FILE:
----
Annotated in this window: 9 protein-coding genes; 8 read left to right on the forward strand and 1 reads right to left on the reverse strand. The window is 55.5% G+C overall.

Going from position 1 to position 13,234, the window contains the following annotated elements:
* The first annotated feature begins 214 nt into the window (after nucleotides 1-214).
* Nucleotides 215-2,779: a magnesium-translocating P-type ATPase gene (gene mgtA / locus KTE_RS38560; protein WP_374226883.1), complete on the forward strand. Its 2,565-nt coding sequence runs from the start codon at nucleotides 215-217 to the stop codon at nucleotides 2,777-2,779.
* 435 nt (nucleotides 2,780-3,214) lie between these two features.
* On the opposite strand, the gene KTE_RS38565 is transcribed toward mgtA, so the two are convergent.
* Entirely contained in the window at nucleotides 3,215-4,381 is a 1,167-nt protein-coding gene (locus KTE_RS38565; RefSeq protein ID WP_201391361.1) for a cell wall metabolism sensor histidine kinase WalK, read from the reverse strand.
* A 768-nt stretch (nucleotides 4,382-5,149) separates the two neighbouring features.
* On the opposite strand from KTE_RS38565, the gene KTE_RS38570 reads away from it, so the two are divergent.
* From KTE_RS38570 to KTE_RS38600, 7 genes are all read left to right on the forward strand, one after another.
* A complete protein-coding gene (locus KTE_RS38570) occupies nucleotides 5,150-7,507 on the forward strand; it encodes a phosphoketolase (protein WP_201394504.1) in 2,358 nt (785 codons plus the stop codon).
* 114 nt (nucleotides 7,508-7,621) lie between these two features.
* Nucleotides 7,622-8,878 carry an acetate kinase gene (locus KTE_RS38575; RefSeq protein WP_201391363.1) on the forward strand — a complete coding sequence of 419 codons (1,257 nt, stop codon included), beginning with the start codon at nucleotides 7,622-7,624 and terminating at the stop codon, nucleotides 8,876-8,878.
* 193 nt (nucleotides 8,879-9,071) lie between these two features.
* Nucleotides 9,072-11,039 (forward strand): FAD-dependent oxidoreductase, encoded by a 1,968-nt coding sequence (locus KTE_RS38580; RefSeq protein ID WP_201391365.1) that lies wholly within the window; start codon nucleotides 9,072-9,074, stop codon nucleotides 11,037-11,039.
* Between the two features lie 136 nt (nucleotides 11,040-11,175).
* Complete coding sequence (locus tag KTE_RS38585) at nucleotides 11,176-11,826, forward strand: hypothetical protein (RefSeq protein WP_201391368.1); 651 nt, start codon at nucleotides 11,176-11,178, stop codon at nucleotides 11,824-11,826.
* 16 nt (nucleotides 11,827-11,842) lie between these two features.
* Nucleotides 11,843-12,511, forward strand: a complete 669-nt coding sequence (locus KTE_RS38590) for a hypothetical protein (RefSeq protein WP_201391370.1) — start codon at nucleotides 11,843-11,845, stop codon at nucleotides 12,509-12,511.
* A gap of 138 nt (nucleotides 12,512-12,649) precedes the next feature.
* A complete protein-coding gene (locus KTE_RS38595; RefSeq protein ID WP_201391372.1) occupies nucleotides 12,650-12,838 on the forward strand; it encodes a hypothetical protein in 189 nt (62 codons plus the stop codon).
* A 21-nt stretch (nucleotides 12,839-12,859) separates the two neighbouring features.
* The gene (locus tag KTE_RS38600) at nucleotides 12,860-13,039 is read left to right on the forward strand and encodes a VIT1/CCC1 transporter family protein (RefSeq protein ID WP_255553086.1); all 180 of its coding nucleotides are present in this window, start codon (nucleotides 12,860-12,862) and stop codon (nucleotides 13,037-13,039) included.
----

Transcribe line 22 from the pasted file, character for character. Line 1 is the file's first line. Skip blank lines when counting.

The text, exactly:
* A 21-nt stretch (nucleotides 12,839-12,859) separates the two neighbouring features.